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Kairu

January 1999

Hi! My name is Kairu (pseudonym, say it like Cairo the city in Egypt, but with an u sound instead of an o at the end) and this is my first column for Oasis. Well, I'm guessing that you want to know a little bit more about me. Lets see, I'm fourteen, I live in Indiana in a small town, I am a freshman at my local high school, and Oh, yeah, I'm gay. Well duh, why else would I be writing for Oasis? Well, I guess that a straight person could write for Oasis, but why would they, maybe they might have a gay friend or something. Anyway that is beside the point, as I was saying, I am gay. You might wonder, "When did you know that you were gay?", even if you didn't that's all right because I'm going to tell you any way. Well it all started way back when... Wait! Wait! I never started to be gay, I was gay all along I just didn't realize it.

I can't remember any one time in which I realized that I was different from most people, it was just a kind of general thing in which I was one way, and they were another. They being my (assumingly) straight peers. As I grew up, one of the major reasons that I was different was that I was very smart, not to brag on myself, but I have an above average intelligence (how above I don't know, I've never taken any IQ tests). This of course singles you out, when all you ever get are A's and maybe every so not so very often a B+, people are going to tease you a little. Of course, smart people aren't really expected to play sports, and I didn't (no interest to). I liked to play with animal toys, instead of cars and trucks.

By the time I was in sixth grade, I started to notice that some of the guys in my classes were attractive, but paid no attention to it, I mean I had no idea then what homosexuality was. I barely knew what hetero sex was, much less that love between two men (or women) was possible. I didn't even know what homosexuality was, I had heard all kinds of "fag" joke from my peers, but I didn't really know what it really meant.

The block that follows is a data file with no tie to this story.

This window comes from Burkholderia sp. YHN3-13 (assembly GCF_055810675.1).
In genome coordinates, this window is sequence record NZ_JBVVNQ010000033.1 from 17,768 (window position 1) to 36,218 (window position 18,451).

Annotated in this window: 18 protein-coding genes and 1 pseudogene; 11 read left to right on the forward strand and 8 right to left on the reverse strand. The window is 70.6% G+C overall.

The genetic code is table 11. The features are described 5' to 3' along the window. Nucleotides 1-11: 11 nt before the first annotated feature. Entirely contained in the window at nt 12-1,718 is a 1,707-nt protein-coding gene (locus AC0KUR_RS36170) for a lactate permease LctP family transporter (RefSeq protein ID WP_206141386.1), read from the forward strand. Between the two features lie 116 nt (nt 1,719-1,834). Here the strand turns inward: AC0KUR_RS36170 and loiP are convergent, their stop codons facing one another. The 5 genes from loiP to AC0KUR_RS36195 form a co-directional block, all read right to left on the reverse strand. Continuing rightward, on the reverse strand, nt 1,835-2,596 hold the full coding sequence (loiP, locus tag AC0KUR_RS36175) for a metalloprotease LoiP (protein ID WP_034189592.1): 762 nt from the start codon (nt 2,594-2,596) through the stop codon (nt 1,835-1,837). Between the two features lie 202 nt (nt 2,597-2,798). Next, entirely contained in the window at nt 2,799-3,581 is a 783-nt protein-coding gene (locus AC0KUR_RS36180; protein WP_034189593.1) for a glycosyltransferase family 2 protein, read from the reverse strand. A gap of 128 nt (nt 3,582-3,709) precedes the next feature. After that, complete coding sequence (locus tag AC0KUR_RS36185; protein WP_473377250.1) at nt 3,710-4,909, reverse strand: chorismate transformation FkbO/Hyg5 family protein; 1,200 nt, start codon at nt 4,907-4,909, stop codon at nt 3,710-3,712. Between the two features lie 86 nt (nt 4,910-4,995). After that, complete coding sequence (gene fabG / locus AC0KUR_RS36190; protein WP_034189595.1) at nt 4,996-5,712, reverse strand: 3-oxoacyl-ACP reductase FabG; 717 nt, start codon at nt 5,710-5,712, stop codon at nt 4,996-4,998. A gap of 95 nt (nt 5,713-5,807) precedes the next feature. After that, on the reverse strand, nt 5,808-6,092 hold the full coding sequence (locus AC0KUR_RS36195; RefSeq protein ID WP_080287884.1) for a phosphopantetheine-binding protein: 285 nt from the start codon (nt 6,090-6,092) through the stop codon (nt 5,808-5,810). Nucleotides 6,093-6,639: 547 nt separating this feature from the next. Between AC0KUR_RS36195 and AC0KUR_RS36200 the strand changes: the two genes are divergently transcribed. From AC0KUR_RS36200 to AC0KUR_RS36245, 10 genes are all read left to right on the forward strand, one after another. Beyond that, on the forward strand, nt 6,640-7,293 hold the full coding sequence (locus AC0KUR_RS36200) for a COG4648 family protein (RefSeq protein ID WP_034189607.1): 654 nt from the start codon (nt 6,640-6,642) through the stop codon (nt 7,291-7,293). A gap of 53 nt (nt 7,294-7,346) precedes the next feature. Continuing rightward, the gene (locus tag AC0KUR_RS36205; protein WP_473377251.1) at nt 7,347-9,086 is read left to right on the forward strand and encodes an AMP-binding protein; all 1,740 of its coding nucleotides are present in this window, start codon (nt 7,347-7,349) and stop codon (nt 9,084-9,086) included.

Time passed, it always does. By the eighth grade, I began to notice how pictures of guys in speedo's were very attractive, yet again, I ignored it. I guess I didn't have the right word to put on those feelings. I mean back then gay people didn't exist for me in principal, on TV, anywhere, except rude jokes and name-calling that is. Well, not quite on TV, I did manage by sheer luck to watch Ellen's coming out show, mainly because there was a lot of media buzz about it and I wanted to see what all the fuss was about, not because of any kind self-association (plus, she is a woman, and I am a guy, so that makes self association harder). I thought that it was funny and she was a nice person. By then I sort of got the whole idea of her being a lesbian and what that was.